EDMONTON – A man has been charged after staff say someone phoned the legislature office of Alberta Environment Minister Shannon Phillips and threatened to shoot everyone over the carbon tax.
Michael Enright, an oil products salesman from Camrose, says he didn’t make any threats and was simply calling to voice his frustration over the hurt currently being experienced in his industry.
Online threats not ‘out of the ordinary,’ says Alberta premier
Farm safety bill spurs death threats against Alberta premier
‘We’re worried that $3B will turn into a slush fund’: Alberta carbon tax questioned
“This was nothing. This was me having a bad day,” Enright said when contacted by on Thursday. “I’m a very calm person. Everybody knows me as a guy who never gets upset.”
Cheryl Sheppard of the Edmonton Police Service said Enright faces one Criminal Code charge of uttering threats.
READ MORE: Online threats not ‘out of the ordinary,’ says Alberta premier
The call happened a week ago, on March 31, in the middle of the afternoon.
“He was calling to express his anger over the carbon tax,” a staffer in Phillips’s office told police in a statement.
The staffer told police the caller, who refused to identify himself, referred to the minister as a man. When he was reminded Phillips was female, “he told me the NDP only hire people with boobs, not qualified people.”
“He then said he was going to get his ammunition and gun and come here and shoot us all,” the statement reads.
Sheppard said Enright was charged later that day with assistance from police in Camrose.
Enright said Thursday he has not been in court yet.
He denied making any threats.
“No, I didn’t say that. I don’t have a gun. I don’t have ammunition. I didn’t say that at all.”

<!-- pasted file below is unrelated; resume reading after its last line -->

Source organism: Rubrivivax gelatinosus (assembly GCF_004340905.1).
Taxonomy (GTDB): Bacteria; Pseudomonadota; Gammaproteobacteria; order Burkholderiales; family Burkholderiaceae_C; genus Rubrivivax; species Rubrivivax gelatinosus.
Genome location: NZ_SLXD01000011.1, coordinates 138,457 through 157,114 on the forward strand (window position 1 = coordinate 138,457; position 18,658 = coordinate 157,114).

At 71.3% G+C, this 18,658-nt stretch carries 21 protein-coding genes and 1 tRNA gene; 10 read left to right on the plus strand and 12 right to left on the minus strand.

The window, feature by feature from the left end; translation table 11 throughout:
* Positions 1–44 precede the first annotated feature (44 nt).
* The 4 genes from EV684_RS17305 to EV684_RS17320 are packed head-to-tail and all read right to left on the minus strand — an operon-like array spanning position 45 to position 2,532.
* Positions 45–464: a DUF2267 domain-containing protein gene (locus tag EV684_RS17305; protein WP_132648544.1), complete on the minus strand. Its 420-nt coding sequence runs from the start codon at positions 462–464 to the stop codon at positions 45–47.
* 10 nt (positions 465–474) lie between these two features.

Enright said he was driving and listening to talk radio host Danielle Smith, former Opposition Wildrose leader in the legislature, when he called Phillips’s office.
“I’m listening to Danielle Smith talking just one thing after another about — whatchamacallit — the economy and the coal. I’ve got friends who are losing their jobs, and I phoned in,” he said.
“I didn’t mean to get upset and I did not threaten anybody at all. All I said was that if they (the NDP government) keep pushing people, people are going to get guns and they are going to revolt.
“I was talking globally, not specifically. I would never, never, ever threaten anybody. I’ve never hurt anybody. I don’t even have a speeding ticket.”
Enright said the whole thing has been blown out of proportion.
“I feel terrible that the person on the other end actually felt threatened by me.”
He said if he thought it would make amends, he would write the office an apology letter and do even more for the female staff member with whom he spoke on the phone.
“When this is all done, I’m going to send her flowers.”
The maximum penalty for uttering threats is five years in prison. None of the accusations has been proven in court.
Premier Rachel Notley and other members of her cabinet have been the target of threats in recent months. Some people have posted messages on Facebook and other sites threatening to kill the premier.
There have been no reports of any charges laid as a result.
READ MORE: Farm Safety Bill spurs death threats against Alberta premier
The threats spiked last December when Notley’s government passed legislation mandating safety rules on farms and making paid farm workers eligible for workers’ compensation.
Energy Minister Marg McCuaig-Boyd tearfully recounted in the legislature that she had been harassed and threatened over the farm bill.
Phillips has said on 老域名怎么购买 she gets angry and abusive messages daily on social media.
The carbon tax, set to begin on Jan. 1, is part of a climate-change plan introduced last November by Phillips and Notley.
The tax, designed to give consumers an incentive to move toward greener energy alternatives, will increase the cost of everything from gas at the pumps to home heating and electricity.
The province is also moving to shut down all coal-fired electricity plants by 2030. That has led to concerns about job losses and a harmful domino effect on communities.